(Almost) On This Day: Cleveland, OH. October 5, 2012 (Photo by Scout Tufankjian)
The President has no public events scheduled
1:30 EDT: Jay Carney briefs the press
Addicting Info – see more here
In case you missed it: ‘A Federal Budget Crisis Months in the Planning’ (NYT)
Jonathan Cohn: Watch This for 22 Seconds and You’ll See Why Obama Can’t Give an Inch
House Speaker John Boehner went on ABC News “This Week” to make clear his position: Republicans won’t give the government new borrowing authority until Democrats agree to negotiate about Obamacare and fiscal priorities.
When host George Stephanopoulos asked Boehner directly whether Republicans would let the government default if Obama won’t talk, Boehner said: “That’s the path we’re on. … I don’t want the United States to default on its debt. But I’m not going to raise the debt limit without a serious conversation about dealing with problems that are driving the debt up. It would be irresponsible of me to do this.”
Of course, this is what Boehner has always said publicly. Privately, he has been saying something else…..
…. Which John Boehner is telling the truth—the one talking to Stephanopoulos? Or the one talking to his colleagues? Your guess is as good as mine. It may also be as good as his.
Full post here
Paul Krugman: The Boehner Bunglers
The federal government is shut down, we’re about to hit the debt ceiling (with disastrous economic consequences), and no resolution is in sight. How did this happen?
The main answer, which only the most pathologically “balanced” reporting can deny, is the radicalization of the Republican Party …. the G.O.P. has become “an insurgent outlier – ideologically extreme; contemptuous of the inherited social and economic policy regime; scornful of compromise; unpersuaded by conventional understanding of facts, evidence and science; and dismissive of the legitimacy of its political opposition.”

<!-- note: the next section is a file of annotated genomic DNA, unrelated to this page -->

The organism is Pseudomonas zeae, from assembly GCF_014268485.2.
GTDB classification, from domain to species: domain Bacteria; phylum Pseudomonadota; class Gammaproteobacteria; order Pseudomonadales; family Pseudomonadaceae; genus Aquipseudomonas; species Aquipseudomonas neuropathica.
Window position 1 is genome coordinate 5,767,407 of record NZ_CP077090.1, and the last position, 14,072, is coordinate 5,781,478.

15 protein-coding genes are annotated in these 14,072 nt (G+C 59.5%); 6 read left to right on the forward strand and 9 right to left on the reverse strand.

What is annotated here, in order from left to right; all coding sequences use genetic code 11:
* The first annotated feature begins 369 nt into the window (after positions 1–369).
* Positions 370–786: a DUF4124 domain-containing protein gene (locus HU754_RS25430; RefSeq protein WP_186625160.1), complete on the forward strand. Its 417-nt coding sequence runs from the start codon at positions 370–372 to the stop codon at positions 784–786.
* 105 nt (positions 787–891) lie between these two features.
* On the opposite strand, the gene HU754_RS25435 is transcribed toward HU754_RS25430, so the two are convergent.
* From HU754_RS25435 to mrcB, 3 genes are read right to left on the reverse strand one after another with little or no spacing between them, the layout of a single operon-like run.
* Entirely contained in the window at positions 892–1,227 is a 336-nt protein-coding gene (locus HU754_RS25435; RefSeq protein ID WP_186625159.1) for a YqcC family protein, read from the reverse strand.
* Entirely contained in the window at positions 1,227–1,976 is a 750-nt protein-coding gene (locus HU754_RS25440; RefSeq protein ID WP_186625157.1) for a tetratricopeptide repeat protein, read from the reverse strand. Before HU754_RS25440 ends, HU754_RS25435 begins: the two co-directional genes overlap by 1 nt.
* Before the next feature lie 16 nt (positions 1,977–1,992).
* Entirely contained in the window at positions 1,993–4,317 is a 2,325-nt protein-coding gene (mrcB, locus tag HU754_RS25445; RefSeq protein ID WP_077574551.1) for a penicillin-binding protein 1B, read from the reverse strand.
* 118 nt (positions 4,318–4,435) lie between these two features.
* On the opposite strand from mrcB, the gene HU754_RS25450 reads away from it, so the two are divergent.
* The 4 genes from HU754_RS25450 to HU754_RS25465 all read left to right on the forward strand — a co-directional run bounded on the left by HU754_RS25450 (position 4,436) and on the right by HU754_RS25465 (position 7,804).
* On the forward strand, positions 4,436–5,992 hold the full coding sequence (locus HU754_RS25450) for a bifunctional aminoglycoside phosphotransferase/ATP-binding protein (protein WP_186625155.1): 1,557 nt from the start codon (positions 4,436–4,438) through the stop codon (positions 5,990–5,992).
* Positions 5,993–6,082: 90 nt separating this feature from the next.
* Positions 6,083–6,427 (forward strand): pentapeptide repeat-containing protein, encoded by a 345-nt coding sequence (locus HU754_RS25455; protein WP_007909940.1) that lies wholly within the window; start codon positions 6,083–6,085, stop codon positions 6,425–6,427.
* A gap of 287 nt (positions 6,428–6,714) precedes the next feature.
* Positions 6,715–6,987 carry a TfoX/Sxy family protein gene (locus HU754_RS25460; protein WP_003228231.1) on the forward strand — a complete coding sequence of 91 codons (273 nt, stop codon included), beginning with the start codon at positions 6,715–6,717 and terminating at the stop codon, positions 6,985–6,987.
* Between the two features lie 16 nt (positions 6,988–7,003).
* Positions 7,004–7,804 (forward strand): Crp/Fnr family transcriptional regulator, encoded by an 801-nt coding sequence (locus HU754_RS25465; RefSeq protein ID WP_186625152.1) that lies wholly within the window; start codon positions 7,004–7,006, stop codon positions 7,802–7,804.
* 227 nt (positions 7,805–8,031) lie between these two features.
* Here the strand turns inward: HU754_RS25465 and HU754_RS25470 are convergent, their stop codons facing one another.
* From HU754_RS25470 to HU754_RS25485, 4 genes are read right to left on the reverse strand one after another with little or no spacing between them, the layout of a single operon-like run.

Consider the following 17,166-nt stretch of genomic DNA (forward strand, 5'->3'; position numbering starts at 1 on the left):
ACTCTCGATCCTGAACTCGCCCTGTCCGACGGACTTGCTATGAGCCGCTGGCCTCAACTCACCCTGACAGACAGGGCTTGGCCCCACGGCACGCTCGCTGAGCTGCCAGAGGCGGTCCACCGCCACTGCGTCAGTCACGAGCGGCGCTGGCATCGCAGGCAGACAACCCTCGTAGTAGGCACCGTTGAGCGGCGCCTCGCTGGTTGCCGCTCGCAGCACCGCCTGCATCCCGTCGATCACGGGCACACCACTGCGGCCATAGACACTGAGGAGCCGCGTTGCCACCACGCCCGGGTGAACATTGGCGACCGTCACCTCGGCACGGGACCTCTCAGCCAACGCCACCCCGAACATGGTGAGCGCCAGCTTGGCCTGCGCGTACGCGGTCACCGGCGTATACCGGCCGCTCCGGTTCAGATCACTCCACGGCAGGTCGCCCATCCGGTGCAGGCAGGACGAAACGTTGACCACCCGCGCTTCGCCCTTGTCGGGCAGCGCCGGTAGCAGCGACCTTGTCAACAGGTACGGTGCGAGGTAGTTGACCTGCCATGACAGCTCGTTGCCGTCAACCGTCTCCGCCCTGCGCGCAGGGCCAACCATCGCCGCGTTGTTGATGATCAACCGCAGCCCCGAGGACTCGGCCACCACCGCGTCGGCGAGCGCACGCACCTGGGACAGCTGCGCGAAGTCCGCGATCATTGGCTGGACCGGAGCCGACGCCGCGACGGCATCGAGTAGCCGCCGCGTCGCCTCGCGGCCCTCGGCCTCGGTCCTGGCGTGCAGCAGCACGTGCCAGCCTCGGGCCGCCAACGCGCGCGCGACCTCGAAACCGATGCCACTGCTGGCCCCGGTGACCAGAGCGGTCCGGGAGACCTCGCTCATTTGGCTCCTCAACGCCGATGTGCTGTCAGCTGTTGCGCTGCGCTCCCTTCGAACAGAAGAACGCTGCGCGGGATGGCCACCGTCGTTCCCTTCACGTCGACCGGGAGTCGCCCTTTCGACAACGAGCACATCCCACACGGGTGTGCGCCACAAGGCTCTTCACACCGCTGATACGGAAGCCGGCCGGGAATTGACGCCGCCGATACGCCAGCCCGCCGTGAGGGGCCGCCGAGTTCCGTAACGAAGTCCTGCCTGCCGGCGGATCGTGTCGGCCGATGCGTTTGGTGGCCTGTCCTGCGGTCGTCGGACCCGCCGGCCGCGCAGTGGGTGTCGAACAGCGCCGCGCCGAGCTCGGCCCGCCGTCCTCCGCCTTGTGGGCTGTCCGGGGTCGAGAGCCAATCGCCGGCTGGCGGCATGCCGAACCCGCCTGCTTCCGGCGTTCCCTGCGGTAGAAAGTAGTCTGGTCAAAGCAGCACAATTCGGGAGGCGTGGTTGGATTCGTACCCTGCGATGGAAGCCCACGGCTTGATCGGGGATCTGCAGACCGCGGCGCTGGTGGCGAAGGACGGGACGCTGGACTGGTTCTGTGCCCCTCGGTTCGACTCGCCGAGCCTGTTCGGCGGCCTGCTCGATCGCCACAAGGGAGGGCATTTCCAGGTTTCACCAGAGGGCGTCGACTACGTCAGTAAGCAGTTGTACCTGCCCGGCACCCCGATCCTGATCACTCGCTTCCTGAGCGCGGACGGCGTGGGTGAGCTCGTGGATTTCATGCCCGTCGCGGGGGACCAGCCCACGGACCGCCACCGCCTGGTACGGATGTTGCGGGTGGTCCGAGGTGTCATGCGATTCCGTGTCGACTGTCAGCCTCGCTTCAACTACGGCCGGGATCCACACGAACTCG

But there’s one more important piece of the story. Conservative leaders are indeed ideologically extreme, but they’re also deeply incompetent….
To see what I’m talking about, consider the report in Sunday’s Times about the origins of the current crisis. Early this year, it turns out, some of the usual suspects – the Koch brothers, the political arm of the Heritage Foundation and others — plotted strategy in the wake of Republican electoral defeat. Did they talk about rethinking ideas that voters had soundly rejected? No, they talked extortion, insisting that the threat of a shutdown would induce President Obama to abandon health reform.
Michael Tomasky: Here Are Three Debt-Ceiling Lies You’ll Hear From the GOP This Week
So, a default really wouldn’t be that bad? That’s what Republicans are going to start saying this week as the debt-ceiling debate ramps up. Michael Tomasky debunks the talking points in advance.
Attention will turn more sharply this week in the direction of the debt ceiling and the question of a possible default. We’re just 10 days away from D-Day, and since default is a much bigger deal than a shutdown, we’re going to have a week of cable debates about who’ll be to blame if the country defaults. It is with that in mind that offer you three arguments you’re sure to hear Republicans make. They’re all foolish or false or both, so clip this list and tape it to your refrigerator. The roof is finally starting to fall in on these serial liars, and I want you to be part of the growing army of Americans that knows a lie when it hears one.
ThinkProgress: CBS Host Takes Apart GOP’s Shutdown Argument
Senate Minority Whip John Cornyn (R-TX) was unable to explain why Republicans needed to threaten economic disaster to try to get their way on Obamacare during an interview on CBS’s Face The Nation on Sunday.
Bob Schieffer, Face the Nation’s host, repeatedly asked Cornyn why, instead of using normal legislative procedures like passing laws, Republicans were refusing to pass a continuing resolution funding the government or raise the debt ceiling absent changes to several parts of President Obama’s signature health care law. Schieffer compared this strategy to saying “I’m going to throw a brick through your window unless you give me $20”….
But for every Schieffer, there are a dozen Rick Kleins:
@JohnJHarwood both sides doing right by their bases. and they voted for very different policies, obviously.
— Rick Klein (@rickklein) October 7, 2013
because Dem base is demanding that govt stay open and Treasury not default? @rickklein
— John Harwood (@JohnJHarwood) October 7, 2013
— Dan Pfeiffer (@pfeiffer44) October 7, 2013
But, credit (!) to John Harwood:
Business Insider: These Are Probably The 3 Best Debt Ceiling Tweets You Will Ever Read
CBS: Debt ceiling: Understanding what’s at stake
It is the economic calamity that no one expects and everyone fears.